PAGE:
Norwegian Air seeks $4.3 bln debt-for-equity deal as crisis deepens
* Airline had almost $8 bln in debt at end-2019
* Company has expanded rapidly in recent years
* Stock is hardest hit in European airlines as coronavirus
* Company has grounded most of its fleet and put staff on
(Adds bondholder comment)
By Terje Solsvik and Victoria Klesty
OSLO, April 8 (Reuters) - Norwegian Air plans to
convert up to $4.3 billion of its debt into equity and to issue
new shares as it seeks to stay in business following the
COVID-19 outbreak that has grounded almost all of its fleet, the
budget carrier said on Wednesday.
The move would allow the airline to tap government
guarantees of up to 3 billion Norwegian crowns ($292 million),
which are dependent on the company reducing its ratio of debt to
Growing rapidly in the last decade to become Europe's
third-largest low-cost airline and the biggest foreign carrier
serving New York and other major U.S. cities, Norwegian had
accumulated debts and liabilities of close to $8 billion by the
end of 2019.
On March 16, the company announced temporary layoffs of
7,300 employees, about 90% of its workforce, and the following
day called on Norway's government for help, saying it needed
cash "within weeks, not months".
"The proposed measures are necessary in securing the next
tranches of the Norwegian government state guarantee program,"
Chief Executive Jacob Schram said in a statement on Wednesday,
announcing the measures on the eve of Norway's Easter break.
"They are also necessary for the future of the company by
strengthening the company's balance sheet," added Schram, who
joined the airline only last year, adding work had begun on
building the future "New Norwegian".
VOTE NEXT MONTH
The company must convince its creditors to agree to the plan
before it is put to a shareholders' vote on May 4.
If approved, Norwegian would convert part or all of its
bonds worth 5.68 billion crowns into shares as well as leasing
debt of up to 38.82 billion crowns, the company said.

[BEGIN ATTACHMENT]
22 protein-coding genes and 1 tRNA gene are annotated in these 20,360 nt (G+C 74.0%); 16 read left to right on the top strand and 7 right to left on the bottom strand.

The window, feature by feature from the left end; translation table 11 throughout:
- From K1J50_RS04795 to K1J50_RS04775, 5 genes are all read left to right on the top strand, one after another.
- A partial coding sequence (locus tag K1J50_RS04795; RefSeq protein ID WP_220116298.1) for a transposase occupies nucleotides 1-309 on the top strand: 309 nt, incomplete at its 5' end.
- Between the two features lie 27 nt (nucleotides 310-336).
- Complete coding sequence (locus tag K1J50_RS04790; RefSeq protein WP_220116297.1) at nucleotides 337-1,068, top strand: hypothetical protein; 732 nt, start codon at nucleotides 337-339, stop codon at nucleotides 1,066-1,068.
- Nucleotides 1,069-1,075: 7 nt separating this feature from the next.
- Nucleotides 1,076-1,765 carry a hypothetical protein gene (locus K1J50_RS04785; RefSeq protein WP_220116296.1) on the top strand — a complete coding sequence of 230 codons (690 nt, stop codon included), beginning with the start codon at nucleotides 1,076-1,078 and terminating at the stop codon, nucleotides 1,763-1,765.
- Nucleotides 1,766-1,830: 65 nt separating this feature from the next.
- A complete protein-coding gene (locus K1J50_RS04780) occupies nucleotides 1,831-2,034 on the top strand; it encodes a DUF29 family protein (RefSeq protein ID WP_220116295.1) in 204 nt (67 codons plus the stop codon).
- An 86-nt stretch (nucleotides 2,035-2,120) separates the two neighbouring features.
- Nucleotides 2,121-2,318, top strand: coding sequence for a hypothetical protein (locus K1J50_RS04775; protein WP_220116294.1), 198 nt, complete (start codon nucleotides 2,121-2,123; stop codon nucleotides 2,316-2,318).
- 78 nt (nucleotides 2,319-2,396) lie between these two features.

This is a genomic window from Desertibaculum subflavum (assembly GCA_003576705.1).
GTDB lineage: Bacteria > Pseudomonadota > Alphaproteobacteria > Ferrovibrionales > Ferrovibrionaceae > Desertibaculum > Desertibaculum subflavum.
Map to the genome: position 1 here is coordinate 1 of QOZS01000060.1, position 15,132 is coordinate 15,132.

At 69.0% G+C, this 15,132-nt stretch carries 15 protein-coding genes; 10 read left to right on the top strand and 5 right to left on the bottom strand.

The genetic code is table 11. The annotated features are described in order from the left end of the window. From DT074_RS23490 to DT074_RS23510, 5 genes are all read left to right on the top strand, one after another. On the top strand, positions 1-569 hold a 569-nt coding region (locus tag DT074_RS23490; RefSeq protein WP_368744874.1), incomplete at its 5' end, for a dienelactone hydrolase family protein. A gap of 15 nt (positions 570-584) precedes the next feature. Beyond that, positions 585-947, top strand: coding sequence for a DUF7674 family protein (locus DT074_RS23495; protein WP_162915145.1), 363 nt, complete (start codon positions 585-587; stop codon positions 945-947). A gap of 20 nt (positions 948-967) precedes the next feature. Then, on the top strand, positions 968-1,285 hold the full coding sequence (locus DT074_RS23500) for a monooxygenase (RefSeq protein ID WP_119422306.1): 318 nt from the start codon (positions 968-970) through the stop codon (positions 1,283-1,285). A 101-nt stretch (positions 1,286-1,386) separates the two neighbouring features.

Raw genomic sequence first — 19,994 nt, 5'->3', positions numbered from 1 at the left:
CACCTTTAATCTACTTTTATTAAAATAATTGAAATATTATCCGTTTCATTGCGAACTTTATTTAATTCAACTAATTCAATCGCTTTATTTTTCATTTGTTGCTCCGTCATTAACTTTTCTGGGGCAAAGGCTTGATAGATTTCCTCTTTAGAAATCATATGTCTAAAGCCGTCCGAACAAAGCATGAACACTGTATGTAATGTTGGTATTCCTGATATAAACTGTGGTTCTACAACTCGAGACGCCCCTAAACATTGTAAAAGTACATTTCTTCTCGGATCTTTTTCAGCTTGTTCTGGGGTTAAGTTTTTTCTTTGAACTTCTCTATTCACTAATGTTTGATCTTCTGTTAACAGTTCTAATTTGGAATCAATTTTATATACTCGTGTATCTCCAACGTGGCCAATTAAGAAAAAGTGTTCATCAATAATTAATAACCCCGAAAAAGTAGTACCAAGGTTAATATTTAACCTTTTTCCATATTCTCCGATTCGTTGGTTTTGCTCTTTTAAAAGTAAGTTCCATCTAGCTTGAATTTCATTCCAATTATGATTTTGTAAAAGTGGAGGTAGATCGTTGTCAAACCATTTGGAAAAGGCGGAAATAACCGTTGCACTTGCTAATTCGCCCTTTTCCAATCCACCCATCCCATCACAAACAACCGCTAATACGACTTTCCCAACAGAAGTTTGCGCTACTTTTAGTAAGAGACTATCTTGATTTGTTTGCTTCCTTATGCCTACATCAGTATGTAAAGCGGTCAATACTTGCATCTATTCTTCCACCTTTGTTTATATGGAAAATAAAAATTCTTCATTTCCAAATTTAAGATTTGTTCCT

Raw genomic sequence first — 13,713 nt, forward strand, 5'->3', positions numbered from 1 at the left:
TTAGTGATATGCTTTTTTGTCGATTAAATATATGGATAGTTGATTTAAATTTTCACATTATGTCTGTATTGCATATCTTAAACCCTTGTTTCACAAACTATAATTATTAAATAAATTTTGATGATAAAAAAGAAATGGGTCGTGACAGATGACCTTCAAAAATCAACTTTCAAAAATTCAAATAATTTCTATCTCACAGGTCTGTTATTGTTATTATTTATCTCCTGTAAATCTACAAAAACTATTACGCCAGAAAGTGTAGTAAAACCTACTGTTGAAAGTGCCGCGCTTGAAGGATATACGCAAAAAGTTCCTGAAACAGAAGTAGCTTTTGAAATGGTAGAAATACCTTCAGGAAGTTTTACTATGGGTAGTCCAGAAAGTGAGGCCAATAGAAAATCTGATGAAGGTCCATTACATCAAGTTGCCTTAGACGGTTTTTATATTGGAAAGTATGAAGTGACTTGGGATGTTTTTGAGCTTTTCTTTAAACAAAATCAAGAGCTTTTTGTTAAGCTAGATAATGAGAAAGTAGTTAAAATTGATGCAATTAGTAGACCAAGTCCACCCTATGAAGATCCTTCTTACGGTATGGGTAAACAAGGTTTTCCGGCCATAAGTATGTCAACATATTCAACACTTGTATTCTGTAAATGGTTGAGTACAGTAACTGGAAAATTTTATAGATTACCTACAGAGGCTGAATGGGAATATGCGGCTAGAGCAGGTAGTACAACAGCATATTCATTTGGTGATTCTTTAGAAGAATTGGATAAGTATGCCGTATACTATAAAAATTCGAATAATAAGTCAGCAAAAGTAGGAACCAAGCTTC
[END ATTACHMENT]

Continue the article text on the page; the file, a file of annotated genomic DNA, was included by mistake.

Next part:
It would also aim to raise at least 300 million crowns of
fresh cash by selling new shares, with the aim of reaching a
total of 400 million to meet government terms for its aid.
Those deals are far in excess of the company's market
capitalisation of 1.4 billion crowns and will significantly
dilute existing equity.
Asset manager Sissener AS, which holds bonds in Norwegian
with a nominal value of $5 million, but also shorted some stock,
said creditors may have few options but to accept the proposal.
Seizing the underlying assets would make little sense in the
current situation, the fund's founding partner Jan Petter
Sissener told Reuters.
"One of the bonds has a hangar as security, who needs a
hangar today? And the others, with security in slots at Gatwick,
they don't have much value today either," Sissener said.
On the other hand, foreign creditors may not see it the same
way, he added.
"It's the American bond holders that are calling the shots
and they may have a different agenda, I don't know how they will
The stock has plunged almost 80% over the past two months as
the crisis has engulfed the airline industry and deepened
Norwegian's existing financial difficulties.
While Norwegian quickly qualified for access to 10% of
government guarantees introduced to help businesses weather the
coronavirus crisis, it must convince financial creditors to
temporarily forego payments if it is to access the second
tranche, worth 1.2 billion crowns.
To access the final tranche, of 1.5 billion crowns, the
company must also raise equity, the government has said.
($1 = 10.2693 Norwegian crowns)
(Editing by Jan Harvey, Josephine Mason and Keith Weir)
First Published: 2020-04-08 15:39:09
Updated 2020-04-08 18:57:21
© 2020 Thomson Reuters. All rights reserved. Reuters content is the intellectual property of Thomson Reuters or its third party content providers. Any copying, republication or redistribution of Reuters content, including by framing or similar means, is expressly prohibited without the prior written consent of Thomson Reuters. Thomson Reuters shall not be liable for any errors or delays in content, or for any actions taken in reliance thereon. "Reuters" and the Reuters Logo are trademarks of Thomson Reuters and its affiliated companies.